Estimated read time: 3-4 minutes
This archived news story is available only for your personal, non-commercial use. Information in the story may be outdated or superseded by additional information. Reading or replaying the story in its archived form does not constitute a republication of the story.
HOUSTON (AP) — A cancer researcher in Texas was convicted Friday of aggravated assault for poisoning her colleague, who was also her lover, by lacing his coffee with a sweet-tasting chemical found in antifreeze.
Dr. Ana Maria Gonzalez-Angulo, 43, a breast cancer doctor based at Houston's famed Texas Medical Center, had been involved in a sexual relationship with her fellow researcher, Dr. George Blumenschein.
Prosecutors told jurors that Gonzalez-Angulo was a devious and diabolical person who became obsessed with Blumenschein. They said the affair turned into a "fatal attraction" and she poisoned him with ethylene glycol after Blumenschein spurned her in favor of Evette Toney, his live-in girlfriend of 10 years with whom he was trying to start a family.
Jurors deliberated for about four hours over two days before reaching their verdict. Gonzalez-Angulo had no visible reaction after the verdict was read.
Blumenschein told jurors that he became sick Jan. 27, 2013, not long after he and Gonzalez-Angulo had been intimate, and that he immediately suspected his lover of spiking his coffee. Witnesses testified that Gonzalez-Angulo had access to ethylene glycol at the University of Texas M.D. Anderson Cancer Center where she and Blumenschein worked.
Gonzalez-Angulo's attorneys argued that other people, including Toney, might have been responsible for the poisoning, an allegation that Toney has denied. Toney says she and Blumenschein are working on their relationship.
The defense team also noted a prosecution expert's testimony that Blumenschein could have ingested the poison two days earlier.
The trial, which began Sept. 15, was filled with plot twists straight out of a soap opera, including prosecutors' claims that Gonzalez-Angulo lied about being attacked outside her home in an effort to get Blumenschein to leave his girlfriend. Prosecutors also said Blumenschein secretly recorded calls in which he tried to get Gonzalez-Angulo to confess to poisoning him.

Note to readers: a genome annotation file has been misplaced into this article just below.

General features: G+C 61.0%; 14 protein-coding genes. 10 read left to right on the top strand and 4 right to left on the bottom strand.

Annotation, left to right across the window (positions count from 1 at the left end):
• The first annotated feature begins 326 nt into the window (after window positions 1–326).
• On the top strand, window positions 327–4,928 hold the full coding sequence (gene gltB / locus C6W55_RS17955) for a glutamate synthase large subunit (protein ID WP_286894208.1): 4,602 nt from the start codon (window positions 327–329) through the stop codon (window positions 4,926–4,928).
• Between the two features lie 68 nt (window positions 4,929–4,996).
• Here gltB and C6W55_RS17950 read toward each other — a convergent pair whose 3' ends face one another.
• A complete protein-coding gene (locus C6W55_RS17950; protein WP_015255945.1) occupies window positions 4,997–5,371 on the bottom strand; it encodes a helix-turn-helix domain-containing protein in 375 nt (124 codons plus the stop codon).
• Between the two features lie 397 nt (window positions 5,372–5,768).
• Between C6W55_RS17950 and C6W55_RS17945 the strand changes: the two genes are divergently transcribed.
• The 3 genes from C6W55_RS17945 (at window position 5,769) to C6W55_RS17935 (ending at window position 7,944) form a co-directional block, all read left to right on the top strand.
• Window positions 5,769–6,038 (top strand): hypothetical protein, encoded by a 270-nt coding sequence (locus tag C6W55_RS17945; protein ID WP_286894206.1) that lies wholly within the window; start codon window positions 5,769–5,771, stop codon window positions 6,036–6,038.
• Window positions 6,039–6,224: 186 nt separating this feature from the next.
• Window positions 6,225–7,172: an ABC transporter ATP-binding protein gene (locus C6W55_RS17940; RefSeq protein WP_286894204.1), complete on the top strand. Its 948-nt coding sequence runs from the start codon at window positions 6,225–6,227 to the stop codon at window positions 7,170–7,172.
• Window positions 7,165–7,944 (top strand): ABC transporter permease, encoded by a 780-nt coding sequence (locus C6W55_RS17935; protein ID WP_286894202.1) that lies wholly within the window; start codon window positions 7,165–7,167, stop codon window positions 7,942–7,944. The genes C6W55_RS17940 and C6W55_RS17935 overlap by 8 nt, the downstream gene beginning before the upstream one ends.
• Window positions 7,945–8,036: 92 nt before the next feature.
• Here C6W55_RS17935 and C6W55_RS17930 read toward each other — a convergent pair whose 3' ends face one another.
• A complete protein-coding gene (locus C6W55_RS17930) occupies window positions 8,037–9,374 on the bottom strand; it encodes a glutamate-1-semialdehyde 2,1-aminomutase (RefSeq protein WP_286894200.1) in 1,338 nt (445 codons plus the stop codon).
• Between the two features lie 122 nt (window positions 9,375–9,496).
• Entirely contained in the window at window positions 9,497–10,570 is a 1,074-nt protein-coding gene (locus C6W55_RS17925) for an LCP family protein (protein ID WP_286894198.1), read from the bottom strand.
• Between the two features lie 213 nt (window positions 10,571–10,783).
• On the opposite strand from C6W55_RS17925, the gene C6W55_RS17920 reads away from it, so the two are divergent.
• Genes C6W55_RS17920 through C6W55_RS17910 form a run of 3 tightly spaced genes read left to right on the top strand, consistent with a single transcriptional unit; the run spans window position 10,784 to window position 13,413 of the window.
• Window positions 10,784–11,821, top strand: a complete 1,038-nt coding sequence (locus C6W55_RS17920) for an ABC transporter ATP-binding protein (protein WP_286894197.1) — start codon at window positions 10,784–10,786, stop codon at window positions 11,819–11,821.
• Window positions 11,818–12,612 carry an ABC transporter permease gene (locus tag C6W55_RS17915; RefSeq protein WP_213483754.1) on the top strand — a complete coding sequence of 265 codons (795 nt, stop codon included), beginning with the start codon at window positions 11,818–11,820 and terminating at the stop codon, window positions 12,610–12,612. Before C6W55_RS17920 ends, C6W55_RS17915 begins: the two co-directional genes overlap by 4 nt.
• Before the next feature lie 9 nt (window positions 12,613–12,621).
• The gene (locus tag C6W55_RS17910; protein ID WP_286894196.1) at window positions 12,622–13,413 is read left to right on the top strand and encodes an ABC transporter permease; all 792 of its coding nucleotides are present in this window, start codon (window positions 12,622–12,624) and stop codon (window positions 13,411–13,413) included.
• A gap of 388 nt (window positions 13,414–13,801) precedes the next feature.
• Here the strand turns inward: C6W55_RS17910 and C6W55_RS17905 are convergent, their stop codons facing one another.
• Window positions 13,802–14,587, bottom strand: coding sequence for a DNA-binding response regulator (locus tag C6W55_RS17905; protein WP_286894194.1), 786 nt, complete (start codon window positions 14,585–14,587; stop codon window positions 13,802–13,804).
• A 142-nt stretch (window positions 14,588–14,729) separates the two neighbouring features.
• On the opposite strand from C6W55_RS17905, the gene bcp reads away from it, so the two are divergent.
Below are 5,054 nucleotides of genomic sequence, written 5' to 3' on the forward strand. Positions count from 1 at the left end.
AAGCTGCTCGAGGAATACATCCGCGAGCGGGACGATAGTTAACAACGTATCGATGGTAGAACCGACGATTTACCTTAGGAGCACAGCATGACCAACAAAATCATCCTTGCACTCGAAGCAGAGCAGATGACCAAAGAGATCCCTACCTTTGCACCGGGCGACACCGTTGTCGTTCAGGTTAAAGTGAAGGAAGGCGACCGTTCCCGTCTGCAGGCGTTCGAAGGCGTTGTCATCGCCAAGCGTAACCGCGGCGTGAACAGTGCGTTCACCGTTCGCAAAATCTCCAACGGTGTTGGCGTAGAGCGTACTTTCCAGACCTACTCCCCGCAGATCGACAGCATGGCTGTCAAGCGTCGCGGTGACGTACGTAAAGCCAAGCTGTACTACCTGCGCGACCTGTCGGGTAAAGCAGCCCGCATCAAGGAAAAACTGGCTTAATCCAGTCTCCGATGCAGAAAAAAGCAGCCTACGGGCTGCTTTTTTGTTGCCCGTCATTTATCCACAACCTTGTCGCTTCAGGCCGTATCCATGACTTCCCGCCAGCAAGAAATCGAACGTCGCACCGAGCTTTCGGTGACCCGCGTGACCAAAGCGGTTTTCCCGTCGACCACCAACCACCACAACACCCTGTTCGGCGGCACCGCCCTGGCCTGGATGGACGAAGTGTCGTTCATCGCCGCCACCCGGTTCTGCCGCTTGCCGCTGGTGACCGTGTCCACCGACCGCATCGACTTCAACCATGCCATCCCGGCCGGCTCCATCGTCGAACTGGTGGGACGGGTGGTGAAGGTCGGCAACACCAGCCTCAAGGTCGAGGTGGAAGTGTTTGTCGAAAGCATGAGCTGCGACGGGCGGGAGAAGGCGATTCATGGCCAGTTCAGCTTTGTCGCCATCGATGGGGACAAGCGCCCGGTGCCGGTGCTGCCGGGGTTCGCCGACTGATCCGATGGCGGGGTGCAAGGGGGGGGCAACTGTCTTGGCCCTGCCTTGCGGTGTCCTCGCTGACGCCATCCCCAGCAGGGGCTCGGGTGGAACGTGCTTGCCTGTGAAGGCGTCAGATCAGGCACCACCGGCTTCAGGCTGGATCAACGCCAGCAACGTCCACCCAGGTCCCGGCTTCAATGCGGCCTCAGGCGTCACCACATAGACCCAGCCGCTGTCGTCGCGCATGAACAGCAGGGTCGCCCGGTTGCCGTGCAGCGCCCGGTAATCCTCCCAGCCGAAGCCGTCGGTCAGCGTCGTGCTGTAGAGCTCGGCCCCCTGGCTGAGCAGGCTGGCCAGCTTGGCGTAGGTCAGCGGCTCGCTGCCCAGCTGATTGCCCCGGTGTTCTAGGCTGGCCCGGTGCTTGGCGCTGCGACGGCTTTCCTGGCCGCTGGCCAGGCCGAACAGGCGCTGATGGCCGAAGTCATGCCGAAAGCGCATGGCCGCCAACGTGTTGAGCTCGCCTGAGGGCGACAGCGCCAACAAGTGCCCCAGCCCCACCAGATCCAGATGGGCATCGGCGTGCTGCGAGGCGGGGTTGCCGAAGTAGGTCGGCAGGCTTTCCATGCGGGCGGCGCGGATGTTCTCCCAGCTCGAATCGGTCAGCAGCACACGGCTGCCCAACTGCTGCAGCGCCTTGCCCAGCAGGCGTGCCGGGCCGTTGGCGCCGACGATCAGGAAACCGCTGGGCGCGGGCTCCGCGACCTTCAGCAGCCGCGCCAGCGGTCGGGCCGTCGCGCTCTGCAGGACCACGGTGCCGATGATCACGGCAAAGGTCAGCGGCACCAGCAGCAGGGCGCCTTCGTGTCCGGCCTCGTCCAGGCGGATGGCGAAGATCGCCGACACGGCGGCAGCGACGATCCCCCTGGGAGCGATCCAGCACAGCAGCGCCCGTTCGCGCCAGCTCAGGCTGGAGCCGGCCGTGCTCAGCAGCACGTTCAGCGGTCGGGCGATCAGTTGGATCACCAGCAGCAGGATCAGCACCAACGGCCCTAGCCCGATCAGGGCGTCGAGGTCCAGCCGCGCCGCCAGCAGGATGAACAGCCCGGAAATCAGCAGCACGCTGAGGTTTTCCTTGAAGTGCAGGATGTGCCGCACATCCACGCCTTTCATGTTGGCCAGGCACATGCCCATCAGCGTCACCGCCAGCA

Blumenschein said he delayed reporting his suspicions to authorities for fear that Gonzalez-Angulo would try to hurt him or Toney.
He told jurors he now has only about 40 percent of his kidney function.
The trial's punishment phase began after the verdict was read and concluded later Friday after both sides presented witnesses.
Blumenschein told jurors Friday afternoon he was grateful for their verdict and "that justice was served."
He said he still fears for his safety and that of his girlfriend as Gonzalez-Angulo had told him before the poisoning that she "had people executed in Colombia," where Gonzalez-Angulo was born. Defense attorneys suggested this claim was outlandish.
Gonzalez-Angulo's attorneys presented nine witnesses, including colleagues, former patients and her father, who told jurors she was a caring and compassionate person who cares deeply about her patients.
They asked jurors to sentence Gonzalez-Angulo to probation. She faces up to life in prison.
"She's always given me the hope I could get through this," Silvia Lieber, one of Gonzalez-Angulo's former patients, tearfully testified.
Closing arguments in the punishment phase were set for Monday.
Gonzalez-Angulo, who had been free on bond, was taken into custody Friday after the conviction.
Follow Juan A. Lozano on Twitter at www.twitter.com/juanlozano70.
Copyright © The Associated Press. All rights reserved. This material may not be published, broadcast, rewritten or redistributed.